Moscow has expressed its concern over NATO’s military infrastructure that has been built adjacent to the Russian border. On May 28, Kremlin Spokesman Dmitry Peskov declared that Russia is prepared to take appropriate measures in response.
That statement was a reaction to Warsaw’s plans to host a permanent US military presence on its territory. Russian lawmakers point out that this would move Poland to the top of Russia’s list of military targets.
That deployment would breach the Russia-NATO Founding Act (1997), in which NATO pledged not to seek “additional permanent stationing of substantial combat forces” inside Russia’s neighbors “in the current and foreseeable security environment.” It’s hardly a coincidence that the news went public before the NATO-Russia Council meeting scheduled for May 31.
America’s military, as well as the personnel of other NATO countries, are stationed in the country on a rotating basis but Warsaw doesn’t think that’s enough. Poland is one of just five bloc members that spend at least two percent of its national GDP on defense. The move dovetails with President Trump’s policy of making other nations pay for US protection. This could be just the beginning, with other countries eager for the American umbrella following suit and starting to negotiate by offering financial proposals that turn military-political agreements into commercial deals.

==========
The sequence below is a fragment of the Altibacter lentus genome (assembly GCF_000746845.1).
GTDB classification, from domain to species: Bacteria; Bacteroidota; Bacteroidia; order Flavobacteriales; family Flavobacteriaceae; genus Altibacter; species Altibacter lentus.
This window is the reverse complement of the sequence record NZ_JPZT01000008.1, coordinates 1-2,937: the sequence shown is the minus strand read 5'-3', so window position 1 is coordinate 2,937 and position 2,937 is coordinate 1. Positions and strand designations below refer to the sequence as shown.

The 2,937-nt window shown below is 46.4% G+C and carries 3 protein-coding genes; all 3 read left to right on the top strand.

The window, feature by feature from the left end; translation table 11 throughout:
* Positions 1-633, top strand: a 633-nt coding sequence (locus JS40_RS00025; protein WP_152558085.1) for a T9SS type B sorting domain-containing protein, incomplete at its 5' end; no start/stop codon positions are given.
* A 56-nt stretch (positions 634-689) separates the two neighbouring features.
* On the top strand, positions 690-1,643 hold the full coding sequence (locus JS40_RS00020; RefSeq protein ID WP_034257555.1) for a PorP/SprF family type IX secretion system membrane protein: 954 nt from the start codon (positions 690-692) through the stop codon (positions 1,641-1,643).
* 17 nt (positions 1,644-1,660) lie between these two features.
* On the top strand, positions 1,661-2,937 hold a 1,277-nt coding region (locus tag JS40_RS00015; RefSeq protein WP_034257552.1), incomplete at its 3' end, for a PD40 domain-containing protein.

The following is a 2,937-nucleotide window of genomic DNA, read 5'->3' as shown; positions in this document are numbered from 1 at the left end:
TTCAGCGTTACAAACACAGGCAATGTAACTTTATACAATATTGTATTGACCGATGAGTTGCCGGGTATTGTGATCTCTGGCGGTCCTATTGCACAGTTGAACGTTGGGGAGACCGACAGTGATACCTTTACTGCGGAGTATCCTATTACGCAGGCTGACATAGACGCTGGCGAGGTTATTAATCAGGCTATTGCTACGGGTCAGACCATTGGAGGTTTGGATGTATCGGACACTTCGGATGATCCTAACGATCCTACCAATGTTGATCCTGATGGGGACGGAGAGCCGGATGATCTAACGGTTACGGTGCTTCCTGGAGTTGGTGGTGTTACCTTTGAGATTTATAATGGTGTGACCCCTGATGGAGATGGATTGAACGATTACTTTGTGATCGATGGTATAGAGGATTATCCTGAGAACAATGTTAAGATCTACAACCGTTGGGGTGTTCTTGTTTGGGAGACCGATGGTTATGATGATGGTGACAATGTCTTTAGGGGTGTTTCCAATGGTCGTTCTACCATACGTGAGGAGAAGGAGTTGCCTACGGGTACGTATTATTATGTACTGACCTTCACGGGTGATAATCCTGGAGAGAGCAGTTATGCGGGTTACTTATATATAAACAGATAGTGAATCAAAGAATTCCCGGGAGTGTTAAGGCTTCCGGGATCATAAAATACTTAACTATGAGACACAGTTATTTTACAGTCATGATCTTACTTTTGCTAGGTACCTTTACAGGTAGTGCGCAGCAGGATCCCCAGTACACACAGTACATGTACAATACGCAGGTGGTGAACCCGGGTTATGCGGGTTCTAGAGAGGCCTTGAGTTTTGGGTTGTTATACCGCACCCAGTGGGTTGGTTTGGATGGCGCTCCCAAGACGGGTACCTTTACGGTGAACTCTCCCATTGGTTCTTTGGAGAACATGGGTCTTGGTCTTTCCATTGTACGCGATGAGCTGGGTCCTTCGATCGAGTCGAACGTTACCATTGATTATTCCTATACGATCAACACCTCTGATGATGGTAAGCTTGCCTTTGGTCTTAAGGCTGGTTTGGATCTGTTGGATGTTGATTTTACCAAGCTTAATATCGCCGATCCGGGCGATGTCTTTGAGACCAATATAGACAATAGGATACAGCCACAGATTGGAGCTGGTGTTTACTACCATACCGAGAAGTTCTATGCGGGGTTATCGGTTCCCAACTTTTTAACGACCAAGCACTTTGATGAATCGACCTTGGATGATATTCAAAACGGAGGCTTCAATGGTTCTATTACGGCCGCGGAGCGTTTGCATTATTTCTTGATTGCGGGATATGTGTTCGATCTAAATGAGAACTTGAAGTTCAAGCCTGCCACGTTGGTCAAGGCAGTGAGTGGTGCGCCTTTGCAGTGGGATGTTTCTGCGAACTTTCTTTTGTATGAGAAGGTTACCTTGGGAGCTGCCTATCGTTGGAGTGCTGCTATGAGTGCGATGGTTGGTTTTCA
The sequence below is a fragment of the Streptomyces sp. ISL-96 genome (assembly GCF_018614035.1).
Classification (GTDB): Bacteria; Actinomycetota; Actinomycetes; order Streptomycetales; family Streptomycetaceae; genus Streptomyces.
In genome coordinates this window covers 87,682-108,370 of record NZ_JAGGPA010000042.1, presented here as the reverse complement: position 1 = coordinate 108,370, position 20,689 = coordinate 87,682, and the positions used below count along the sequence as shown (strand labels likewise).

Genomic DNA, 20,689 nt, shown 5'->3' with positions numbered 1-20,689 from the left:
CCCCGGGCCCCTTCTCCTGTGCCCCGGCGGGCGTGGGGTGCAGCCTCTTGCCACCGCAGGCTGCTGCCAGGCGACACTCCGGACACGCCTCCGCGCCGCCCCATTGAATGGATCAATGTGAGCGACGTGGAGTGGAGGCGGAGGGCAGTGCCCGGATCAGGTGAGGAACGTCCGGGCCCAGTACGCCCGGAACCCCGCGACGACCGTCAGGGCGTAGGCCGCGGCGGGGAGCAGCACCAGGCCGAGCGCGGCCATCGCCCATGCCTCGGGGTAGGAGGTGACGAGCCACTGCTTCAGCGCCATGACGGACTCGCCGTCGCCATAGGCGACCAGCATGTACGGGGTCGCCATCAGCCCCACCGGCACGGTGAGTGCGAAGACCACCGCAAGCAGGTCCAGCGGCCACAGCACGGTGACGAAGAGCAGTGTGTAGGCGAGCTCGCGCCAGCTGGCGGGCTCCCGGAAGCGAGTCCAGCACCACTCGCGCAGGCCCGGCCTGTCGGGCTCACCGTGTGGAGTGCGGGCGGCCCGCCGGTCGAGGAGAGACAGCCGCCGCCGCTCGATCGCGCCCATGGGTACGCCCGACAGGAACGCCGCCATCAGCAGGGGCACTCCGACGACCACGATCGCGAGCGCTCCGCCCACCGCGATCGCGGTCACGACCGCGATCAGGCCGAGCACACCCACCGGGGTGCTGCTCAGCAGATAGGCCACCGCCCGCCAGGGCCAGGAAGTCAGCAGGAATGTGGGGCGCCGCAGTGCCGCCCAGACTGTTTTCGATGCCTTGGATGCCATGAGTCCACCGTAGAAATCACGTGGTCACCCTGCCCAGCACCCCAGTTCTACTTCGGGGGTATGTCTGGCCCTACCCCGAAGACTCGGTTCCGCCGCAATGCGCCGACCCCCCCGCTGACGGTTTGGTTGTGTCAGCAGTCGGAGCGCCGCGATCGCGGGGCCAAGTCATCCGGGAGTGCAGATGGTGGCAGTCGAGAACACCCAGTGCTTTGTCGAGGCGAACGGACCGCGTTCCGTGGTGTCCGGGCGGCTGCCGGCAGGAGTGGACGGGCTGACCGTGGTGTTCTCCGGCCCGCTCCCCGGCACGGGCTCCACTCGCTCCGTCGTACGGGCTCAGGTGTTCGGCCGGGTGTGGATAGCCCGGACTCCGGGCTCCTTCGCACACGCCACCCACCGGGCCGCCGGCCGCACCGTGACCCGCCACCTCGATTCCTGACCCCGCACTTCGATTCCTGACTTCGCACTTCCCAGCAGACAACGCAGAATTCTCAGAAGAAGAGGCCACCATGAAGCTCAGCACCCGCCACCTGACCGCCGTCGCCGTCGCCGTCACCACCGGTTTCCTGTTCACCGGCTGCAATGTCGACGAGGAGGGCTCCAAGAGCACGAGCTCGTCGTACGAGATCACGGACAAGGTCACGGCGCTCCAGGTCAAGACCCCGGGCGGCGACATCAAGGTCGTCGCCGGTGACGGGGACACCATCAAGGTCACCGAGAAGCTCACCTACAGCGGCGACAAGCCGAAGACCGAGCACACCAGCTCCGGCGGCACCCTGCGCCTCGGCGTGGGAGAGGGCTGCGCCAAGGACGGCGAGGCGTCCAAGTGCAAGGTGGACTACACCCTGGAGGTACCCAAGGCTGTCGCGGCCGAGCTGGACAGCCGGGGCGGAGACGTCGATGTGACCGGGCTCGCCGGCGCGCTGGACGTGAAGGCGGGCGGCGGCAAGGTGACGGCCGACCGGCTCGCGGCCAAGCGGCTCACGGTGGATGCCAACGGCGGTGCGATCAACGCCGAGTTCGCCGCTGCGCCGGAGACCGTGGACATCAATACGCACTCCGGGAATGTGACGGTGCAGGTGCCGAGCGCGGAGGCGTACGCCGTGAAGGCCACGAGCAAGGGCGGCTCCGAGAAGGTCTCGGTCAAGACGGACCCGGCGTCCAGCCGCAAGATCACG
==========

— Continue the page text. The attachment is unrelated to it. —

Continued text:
Poland will be increasing the size of its army by at least 50% in the coming years (from about 95,000 to 150,000). There are plans for three new brigades to be deployed on the eastern flank. No to be alarmist, but the fact that Poland has shifted its best military forces eastward, including its most modern tanks, has not gone unnoticed in Russia.
The long-term modernization program provides for new air-defense systems, aircraft, ballistic missiles, submarines, self-propelled howitzers and around 1,200 drones, at least 1,000 of which are expected to be armed. The US Patriot PAC-3 will become the backbone of the Polish national air-defense system.
Meanwhile, the EU-Poland rift is growing. Polexit is a possibility. Europe is in revolt against US domination. Because of the country’s ambitions and dreams of power, Warsaw is seeking its own piece of the global pie, dreaming of becoming a vertex of power in the erroneous belief that dancing to the US tune is the way to achieve this goal. It could end up breaking with Europe, only to find itself faced with a cold shoulder from the US when Poland is no longer needed. Then Warsaw would have to deal with Russia — a relationship it sacrificed for the sake of cozying up to America. In order to enjoy a high international standing one must have an independent foreign policy, not kowtow to other states, no matter how powerful they might be.